Legal Drama

Photo by Brian Turner on Flickr and reused here with Creative Commons license.
newspaper fronts killing
Free Speech
by Dale Blasingame

When two WDBJ journalists were murdered on live television last week near Roanoke, Virginia, the ethical debate over “how much is too much” in terms of coverage was never more evident. This is an increasingly more and more complex decision that falls on the shoulders of journalists, which is nothing unusual. But these days, technology […] more »

Free Speech
by Jefferson Yen

The rise of the Internet has given more people the ability to express and share their thoughts. Social media platforms such as Facebook and Twitter have helped like-minded people find each other and reach wider audiences. Unfortunately, that access means that bad actors and trolls can also use the platforms to threaten or harass others. […] more »

by Cori Stedman

One of the greatest tools created by the age of the Internet is the image search. Whenever you want to know who or what  someone, someplace, or something looks like, your answer is only a few clicks away. The accessibility of these images makes it a snap to add any picture to a presentation, blog […] more »

by Erica A. Hernandez

Transparency is inconvenient. It’s inconvenient for the reporter who’s trying to report the news and it’s inconvenient for the government that attempts to hide information. “It is not unique for federal officials to go to great lengths to get around having to turn over documents or respond,” Sharyl Attkisson said during a keynote address last […] more »

by Jan Schaffer

When I launched J-Lab in 2002, the best piece of advice I received was to have a lawyer draft a Memorandum of Understanding outlining the relationship between my center and its soon-to-be home, the University of Maryland. The agreement detailed how I would support my startup, who owned the intellectual property, how much the university […] more »

Citizen Journalism
by Stephen J. A. Ward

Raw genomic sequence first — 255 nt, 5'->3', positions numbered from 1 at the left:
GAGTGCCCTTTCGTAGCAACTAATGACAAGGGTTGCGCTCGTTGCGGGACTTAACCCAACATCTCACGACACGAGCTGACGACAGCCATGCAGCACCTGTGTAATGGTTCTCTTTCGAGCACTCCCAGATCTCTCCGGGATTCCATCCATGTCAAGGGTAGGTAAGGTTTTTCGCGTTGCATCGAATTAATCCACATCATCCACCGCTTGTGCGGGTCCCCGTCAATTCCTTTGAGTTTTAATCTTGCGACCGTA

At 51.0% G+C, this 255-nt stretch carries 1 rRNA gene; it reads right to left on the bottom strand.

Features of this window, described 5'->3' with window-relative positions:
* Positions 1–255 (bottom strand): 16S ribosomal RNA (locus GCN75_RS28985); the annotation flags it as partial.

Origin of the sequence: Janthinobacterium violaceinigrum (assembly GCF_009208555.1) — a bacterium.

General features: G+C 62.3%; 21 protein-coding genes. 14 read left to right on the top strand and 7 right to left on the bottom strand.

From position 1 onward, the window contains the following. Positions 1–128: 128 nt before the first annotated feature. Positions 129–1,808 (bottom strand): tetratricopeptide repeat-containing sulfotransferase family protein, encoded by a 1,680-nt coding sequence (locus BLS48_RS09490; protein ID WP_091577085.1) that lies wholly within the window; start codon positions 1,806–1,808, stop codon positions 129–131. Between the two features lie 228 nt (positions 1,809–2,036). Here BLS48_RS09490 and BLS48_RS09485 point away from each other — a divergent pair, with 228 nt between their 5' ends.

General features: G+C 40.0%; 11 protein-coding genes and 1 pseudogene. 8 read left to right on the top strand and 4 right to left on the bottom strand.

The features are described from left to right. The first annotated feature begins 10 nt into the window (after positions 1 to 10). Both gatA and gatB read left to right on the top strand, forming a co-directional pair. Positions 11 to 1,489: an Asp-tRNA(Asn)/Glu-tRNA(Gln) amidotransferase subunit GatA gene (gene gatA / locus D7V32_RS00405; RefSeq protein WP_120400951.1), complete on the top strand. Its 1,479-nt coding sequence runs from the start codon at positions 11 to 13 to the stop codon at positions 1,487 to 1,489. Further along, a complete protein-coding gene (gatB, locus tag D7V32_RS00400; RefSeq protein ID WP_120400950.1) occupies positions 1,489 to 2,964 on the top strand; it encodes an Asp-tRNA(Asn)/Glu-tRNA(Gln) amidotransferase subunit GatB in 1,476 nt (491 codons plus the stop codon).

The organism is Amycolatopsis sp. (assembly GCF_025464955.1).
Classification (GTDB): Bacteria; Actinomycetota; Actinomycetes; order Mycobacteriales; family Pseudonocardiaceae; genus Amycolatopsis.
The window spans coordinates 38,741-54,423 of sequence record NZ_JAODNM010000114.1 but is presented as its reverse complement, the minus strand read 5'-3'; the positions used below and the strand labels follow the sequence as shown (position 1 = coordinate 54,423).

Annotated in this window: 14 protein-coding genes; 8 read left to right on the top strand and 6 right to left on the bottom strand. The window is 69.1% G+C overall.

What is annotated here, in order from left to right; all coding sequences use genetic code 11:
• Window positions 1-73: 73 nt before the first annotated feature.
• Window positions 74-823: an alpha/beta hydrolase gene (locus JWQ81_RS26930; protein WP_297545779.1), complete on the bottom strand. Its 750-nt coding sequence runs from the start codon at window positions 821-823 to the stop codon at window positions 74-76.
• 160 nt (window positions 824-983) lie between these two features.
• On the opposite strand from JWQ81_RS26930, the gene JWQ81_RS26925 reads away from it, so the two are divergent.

In the wake of the Charlie Hebdo attack, I and other journalists in Western democracies deplored the violence and defended freedom of expression against terrorism. A common defense of the satirical magazine’s barbed cartoons was “the right to offend.” Some commentators made the principle absolute, and then concluded the following: If news media did not […] more »

Legal Drama
by Alexander Howard

While it has often been derided as a do-nothing Congress, the 113th session of the legislative body of the United States of America may end up being the best for enacting open government laws in decades. After passing the Digital Accountability and Transparency Act (DATA) of 2013 (S.994), a historic open government data bill that President Obama signed into […] more »

by Geoffrey King

The following is a guest post from CPJ. Read more about MediaShift guest posts here. The revelation that the FBI sent a fake Associated Press story containing malware to a teenager suspected of making bomb threats has brought “spear phishing” back into the public consciousness. The technique, which combines malicious software with social cues tailored […] more »

by Sonia Paul

Harassment has become intrinsic to life online for the 89 percent of American adults who are Internet users. Nearly three-quarters of adult Internet users have witnessed some form of online harassment and 40 percent have personally experienced it, according to a new Pew Research survey on the topic that’s the first of its kind. Young […] more »

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